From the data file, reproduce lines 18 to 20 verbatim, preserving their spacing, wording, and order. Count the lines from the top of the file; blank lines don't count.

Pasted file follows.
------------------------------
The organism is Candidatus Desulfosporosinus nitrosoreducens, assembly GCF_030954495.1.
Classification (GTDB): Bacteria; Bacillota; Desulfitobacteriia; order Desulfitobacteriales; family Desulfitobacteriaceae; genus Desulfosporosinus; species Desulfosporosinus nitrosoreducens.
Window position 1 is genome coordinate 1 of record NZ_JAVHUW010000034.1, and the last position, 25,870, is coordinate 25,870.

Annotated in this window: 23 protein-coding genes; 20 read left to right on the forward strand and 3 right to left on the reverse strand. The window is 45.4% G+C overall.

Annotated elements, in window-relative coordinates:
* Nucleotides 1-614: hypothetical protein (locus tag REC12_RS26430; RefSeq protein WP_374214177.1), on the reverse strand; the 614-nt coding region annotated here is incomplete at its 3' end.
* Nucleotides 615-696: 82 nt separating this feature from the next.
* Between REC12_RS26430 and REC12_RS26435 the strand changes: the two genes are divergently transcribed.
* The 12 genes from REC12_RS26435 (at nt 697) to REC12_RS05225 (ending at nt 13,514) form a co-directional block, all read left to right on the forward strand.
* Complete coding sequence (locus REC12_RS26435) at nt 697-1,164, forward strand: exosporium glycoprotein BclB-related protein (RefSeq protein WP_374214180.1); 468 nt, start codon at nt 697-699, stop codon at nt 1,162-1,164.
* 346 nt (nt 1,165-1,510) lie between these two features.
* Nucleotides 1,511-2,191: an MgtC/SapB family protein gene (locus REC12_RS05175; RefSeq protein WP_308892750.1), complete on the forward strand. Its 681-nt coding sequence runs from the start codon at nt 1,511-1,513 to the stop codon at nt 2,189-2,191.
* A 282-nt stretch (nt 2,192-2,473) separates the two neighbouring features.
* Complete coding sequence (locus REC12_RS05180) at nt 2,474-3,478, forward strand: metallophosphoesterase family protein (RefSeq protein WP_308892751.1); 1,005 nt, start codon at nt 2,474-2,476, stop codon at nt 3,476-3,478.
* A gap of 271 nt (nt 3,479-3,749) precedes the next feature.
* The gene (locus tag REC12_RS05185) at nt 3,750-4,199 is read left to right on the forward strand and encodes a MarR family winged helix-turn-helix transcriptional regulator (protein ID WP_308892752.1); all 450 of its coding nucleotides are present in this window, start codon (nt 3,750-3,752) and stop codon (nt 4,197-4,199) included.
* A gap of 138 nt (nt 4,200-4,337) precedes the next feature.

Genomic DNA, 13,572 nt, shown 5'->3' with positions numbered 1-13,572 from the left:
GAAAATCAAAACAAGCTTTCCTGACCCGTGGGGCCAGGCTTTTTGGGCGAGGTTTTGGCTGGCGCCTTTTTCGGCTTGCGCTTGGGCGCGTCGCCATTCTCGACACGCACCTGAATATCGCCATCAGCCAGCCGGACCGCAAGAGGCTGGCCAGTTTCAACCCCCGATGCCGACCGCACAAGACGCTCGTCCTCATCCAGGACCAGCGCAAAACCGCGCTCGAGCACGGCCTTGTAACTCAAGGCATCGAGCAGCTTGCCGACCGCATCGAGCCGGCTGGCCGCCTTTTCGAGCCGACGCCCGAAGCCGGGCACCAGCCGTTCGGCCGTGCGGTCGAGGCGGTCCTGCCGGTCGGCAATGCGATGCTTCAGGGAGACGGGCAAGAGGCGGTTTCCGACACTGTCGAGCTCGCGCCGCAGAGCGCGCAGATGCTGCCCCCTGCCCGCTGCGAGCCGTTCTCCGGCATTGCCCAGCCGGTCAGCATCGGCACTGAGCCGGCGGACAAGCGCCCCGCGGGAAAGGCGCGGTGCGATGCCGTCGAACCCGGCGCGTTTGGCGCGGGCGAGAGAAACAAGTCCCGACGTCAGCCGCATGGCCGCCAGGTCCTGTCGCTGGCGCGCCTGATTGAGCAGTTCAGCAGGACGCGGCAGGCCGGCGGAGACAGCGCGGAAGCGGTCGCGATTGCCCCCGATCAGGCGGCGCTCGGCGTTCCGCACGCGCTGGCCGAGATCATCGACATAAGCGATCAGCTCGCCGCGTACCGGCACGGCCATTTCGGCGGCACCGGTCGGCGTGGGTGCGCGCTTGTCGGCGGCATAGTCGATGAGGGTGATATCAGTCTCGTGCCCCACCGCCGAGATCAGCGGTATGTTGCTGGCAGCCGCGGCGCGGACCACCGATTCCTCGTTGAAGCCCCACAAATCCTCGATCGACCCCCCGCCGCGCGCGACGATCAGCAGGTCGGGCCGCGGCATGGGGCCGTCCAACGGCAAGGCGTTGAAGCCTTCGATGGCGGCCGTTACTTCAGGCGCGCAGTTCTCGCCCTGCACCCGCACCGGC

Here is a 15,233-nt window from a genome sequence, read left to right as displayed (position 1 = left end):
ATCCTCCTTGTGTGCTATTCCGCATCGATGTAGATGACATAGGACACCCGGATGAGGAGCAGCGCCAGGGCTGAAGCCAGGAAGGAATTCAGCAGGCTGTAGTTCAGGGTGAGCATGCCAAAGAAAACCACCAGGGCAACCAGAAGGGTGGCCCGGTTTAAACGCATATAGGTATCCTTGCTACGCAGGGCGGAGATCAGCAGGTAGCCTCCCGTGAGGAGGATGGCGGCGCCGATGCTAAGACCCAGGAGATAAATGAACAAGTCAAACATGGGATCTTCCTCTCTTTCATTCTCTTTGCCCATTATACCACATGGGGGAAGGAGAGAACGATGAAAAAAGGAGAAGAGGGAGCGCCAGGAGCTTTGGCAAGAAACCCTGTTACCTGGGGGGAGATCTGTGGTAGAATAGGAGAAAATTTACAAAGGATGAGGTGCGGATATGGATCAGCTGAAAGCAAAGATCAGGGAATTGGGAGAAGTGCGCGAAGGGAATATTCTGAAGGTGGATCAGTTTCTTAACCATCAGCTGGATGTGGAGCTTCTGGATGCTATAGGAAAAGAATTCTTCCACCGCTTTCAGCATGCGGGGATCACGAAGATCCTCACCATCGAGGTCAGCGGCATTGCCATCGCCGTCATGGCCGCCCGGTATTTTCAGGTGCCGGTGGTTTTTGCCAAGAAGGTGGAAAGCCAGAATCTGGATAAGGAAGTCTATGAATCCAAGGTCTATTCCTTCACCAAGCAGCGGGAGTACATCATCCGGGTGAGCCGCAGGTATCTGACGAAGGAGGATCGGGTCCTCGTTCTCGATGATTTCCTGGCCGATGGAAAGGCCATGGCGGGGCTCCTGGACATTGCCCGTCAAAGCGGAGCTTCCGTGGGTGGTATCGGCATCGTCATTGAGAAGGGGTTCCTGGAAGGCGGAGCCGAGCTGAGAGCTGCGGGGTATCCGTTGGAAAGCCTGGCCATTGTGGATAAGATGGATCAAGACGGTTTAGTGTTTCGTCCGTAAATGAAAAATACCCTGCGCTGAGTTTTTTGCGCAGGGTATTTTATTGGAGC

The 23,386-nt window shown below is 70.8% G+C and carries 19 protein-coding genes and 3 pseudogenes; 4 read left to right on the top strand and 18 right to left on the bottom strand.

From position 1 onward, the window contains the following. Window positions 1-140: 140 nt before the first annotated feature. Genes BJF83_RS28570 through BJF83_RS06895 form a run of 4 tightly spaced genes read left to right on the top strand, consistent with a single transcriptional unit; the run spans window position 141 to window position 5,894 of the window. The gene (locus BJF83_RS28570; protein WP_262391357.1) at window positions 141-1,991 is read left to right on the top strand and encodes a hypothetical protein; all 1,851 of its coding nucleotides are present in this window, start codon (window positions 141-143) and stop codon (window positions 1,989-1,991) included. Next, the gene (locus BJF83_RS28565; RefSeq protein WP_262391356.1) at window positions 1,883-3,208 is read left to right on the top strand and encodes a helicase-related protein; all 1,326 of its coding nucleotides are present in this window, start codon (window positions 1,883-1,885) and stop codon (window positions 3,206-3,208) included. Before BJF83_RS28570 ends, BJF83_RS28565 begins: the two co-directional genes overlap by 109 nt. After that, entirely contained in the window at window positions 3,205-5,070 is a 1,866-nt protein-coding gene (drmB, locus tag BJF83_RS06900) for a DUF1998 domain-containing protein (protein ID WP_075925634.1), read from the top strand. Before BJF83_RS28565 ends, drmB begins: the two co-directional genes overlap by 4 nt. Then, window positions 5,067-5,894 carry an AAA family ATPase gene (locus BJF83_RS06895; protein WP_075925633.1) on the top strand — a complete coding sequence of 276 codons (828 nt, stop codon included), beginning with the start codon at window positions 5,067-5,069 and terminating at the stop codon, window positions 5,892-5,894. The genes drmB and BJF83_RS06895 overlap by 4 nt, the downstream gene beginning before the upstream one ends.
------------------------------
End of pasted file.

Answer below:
Genomic DNA, 13,572 nt, shown 5'->3' with positions numbered 1-13,572 from the left:
GAAAATCAAAACAAGCTTTCCTGACCCGTGGGGCCAGGCTTTTTGGGCGAGGTTTTGGCTGGCGCCTTTTTCGGCTTGCGCTTGGGCGCGTCGCCATTCTCGACACGCACCTGAATATCGCCATCAGCCAGCCGGACCGCAAGAGGCTGGCCAGTTTCAACCCCCGATGCCGACCGCACAAGACGCTCGTCCTCATCCAGGACCAGCGCAAAACCGCGCTCGAGCACGGCCTTGTAACTCAAGGCATCGAGCAGCTTGCCGACCGCATCGAGCCGGCTGGCCGCCTTTTCGAGCCGACGCCCGAAGCCGGGCACCAGCCGTTCGGCCGTGCGGTCGAGGCGGTCCTGCCGGTCGGCAATGCGATGCTTCAGGGAGACGGGCAAGAGGCGGTTTCCGACACTGTCGAGCTCGCGCCGCAGAGCGCGCAGATGCTGCCCCCTGCCCGCTGCGAGCCGTTCTCCGGCATTGCCCAGCCGGTCAGCATCGGCACTGAGCCGGCGGACAAGCGCCCCGCGGGAAAGGCGCGGTGCGATGCCGTCGAACCCGGCGCGTTTGGCGCGGGCGAGAGAAACAAGTCCCGACGTCAGCCGCATGGCCGCCAGGTCCTGTCGCTGGCGCGCCTGATTGAGCAGTTCAGCAGGACGCGGCAGGCCGGCGGAGACAGCGCGGAAGCGGTCGCGATTGCCCCCGATCAGGCGGCGCTCGGCGTTCCGCACGCGCTGGCCGAGATCATCGACATAAGCGATCAGCTCGCCGCGTACCGGCACGGCCATTTCGGCGGCACCGGTCGGCGTGGGTGCGCGCTTGTCGGCGGCATAGTCGATGAGGGTGATATCAGTCTCGTGCCCCACCGCCGAGATCAGCGGTATGTTGCTGGCAGCCGCGGCGCGGACCACCGATTCCTCGTTGAAGCCCCACAAATCCTCGATCGACCCCCCGCCGCGCGCGACGATCAGCAGGTCGGGCCGCGGCATGGGGCCGTCCAACGGCAAGGCGTTGAAGCCTTCGATGGCGGCCGTTACTTCAGGCGCGCAGTTCTCGCCCTGCACCCGCACCGGC

Here is a 15,233-nt window from a genome sequence, read left to right as displayed (position 1 = left end):